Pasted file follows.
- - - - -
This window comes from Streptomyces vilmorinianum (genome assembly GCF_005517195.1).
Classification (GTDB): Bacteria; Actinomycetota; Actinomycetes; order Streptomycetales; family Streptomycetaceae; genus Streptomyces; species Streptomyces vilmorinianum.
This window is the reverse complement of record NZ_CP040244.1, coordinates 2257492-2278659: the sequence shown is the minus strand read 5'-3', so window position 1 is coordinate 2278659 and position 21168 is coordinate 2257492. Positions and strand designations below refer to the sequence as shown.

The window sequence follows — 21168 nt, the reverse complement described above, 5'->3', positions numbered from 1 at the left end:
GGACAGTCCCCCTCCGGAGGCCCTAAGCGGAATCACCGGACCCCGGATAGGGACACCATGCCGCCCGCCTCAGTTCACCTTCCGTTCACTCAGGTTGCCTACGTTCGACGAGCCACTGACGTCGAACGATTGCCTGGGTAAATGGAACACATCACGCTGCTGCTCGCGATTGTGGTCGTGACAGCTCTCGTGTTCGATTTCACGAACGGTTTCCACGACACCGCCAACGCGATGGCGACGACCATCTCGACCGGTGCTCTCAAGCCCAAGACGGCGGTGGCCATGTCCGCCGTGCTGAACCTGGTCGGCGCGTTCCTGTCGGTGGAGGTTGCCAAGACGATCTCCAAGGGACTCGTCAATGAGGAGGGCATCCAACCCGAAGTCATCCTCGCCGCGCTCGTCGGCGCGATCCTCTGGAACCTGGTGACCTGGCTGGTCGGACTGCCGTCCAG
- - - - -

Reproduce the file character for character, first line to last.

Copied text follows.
This window comes from Streptomyces vilmorinianum (genome assembly GCF_005517195.1).
Classification (GTDB): Bacteria; Actinomycetota; Actinomycetes; order Streptomycetales; family Streptomycetaceae; genus Streptomyces; species Streptomyces vilmorinianum.
This window is the reverse complement of record NZ_CP040244.1, coordinates 2257492-2278659: the sequence shown is the minus strand read 5'-3', so window position 1 is coordinate 2278659 and position 21168 is coordinate 2257492. Positions and strand designations below refer to the sequence as shown.

The window sequence follows — 21168 nt, the reverse complement described above, 5'->3', positions numbered from 1 at the left end:
GGACAGTCCCCCTCCGGAGGCCCTAAGCGGAATCACCGGACCCCGGATAGGGACACCATGCCGCCCGCCTCAGTTCACCTTCCGTTCACTCAGGTTGCCTACGTTCGACGAGCCACTGACGTCGAACGATTGCCTGGGTAAATGGAACACATCACGCTGCTGCTCGCGATTGTGGTCGTGACAGCTCTCGTGTTCGATTTCACGAACGGTTTCCACGACACCGCCAACGCGATGGCGACGACCATCTCGACCGGTGCTCTCAAGCCCAAGACGGCGGTGGCCATGTCCGCCGTGCTGAACCTGGTCGGCGCGTTCCTGTCGGTGGAGGTTGCCAAGACGATCTCCAAGGGACTCGTCAATGAGGAGGGCATCCAACCCGAAGTCATCCTCGCCGCGCTCGTCGGCGCGATCCTCTGGAACCTGGTGACCTGGCTGGTCGGACTGCCGTCCAG